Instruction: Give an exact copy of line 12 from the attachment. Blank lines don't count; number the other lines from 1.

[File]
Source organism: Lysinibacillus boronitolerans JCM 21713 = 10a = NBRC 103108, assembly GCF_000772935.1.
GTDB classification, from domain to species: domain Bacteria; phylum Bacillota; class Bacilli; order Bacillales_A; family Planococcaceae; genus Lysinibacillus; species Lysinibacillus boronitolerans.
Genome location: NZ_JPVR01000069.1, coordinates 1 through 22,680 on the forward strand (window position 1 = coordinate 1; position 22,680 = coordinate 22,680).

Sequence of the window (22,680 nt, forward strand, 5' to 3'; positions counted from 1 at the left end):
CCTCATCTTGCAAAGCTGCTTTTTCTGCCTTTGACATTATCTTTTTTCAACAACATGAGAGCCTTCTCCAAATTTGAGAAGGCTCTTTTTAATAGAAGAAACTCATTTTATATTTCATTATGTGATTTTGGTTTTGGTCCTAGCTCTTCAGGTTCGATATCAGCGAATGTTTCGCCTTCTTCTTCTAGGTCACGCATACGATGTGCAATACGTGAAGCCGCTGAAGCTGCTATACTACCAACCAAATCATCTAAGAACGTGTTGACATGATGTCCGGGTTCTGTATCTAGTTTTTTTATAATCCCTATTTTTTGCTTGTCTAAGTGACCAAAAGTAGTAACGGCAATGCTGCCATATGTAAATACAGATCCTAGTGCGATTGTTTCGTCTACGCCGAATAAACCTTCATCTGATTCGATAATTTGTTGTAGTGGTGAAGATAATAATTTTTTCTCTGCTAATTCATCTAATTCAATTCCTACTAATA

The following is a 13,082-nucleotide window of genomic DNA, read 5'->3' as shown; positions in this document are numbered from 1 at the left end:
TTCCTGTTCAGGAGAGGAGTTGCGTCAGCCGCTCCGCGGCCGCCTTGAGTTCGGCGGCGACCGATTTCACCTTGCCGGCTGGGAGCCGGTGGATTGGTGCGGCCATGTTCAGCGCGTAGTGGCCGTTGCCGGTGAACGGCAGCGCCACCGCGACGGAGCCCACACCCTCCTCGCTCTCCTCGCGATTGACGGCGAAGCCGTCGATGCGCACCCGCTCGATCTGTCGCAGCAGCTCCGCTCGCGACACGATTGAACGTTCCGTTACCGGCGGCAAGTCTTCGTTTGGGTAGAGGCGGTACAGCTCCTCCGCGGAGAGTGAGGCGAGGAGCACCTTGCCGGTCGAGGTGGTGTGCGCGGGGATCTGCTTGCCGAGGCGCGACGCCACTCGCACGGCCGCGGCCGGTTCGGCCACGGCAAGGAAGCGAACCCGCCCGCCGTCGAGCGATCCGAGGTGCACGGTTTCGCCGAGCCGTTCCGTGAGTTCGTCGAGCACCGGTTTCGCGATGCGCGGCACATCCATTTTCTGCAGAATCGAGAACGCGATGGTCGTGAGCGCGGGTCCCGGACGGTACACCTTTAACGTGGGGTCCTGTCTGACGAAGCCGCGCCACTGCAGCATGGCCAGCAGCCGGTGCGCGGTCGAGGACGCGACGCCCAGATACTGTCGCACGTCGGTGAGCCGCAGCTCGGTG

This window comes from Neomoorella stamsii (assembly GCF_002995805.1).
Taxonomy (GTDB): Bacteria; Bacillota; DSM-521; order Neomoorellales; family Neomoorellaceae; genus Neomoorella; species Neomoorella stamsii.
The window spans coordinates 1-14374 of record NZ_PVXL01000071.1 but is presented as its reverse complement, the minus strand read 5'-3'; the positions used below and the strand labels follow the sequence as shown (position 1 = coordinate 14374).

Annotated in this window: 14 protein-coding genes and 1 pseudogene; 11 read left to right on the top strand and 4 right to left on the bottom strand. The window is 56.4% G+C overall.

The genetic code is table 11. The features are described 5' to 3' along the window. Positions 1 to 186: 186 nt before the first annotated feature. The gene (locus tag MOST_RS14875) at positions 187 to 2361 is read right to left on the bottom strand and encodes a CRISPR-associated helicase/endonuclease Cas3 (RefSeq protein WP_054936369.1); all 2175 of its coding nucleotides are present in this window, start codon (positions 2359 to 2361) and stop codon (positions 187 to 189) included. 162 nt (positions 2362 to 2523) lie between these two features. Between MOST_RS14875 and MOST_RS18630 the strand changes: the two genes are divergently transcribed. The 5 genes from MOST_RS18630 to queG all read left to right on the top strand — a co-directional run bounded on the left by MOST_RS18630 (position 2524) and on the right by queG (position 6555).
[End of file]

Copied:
The genetic code is table 11. The features are described 5' to 3' along the window. Positions 1 to 186: 186 nt before the first annotated feature. The gene (locus tag MOST_RS14875) at positions 187 to 2361 is read right to left on the bottom strand and encodes a CRISPR-associated helicase/endonuclease Cas3 (RefSeq protein WP_054936369.1); all 2175 of its coding nucleotides are present in this window, start codon (positions 2359 to 2361) and stop codon (positions 187 to 189) included. 162 nt (positions 2362 to 2523) lie between these two features. Between MOST_RS14875 and MOST_RS18630 the strand changes: the two genes are divergently transcribed. The 5 genes from MOST_RS18630 to queG all read left to right on the top strand — a co-directional run bounded on the left by MOST_RS18630 (position 2524) and on the right by queG (position 6555).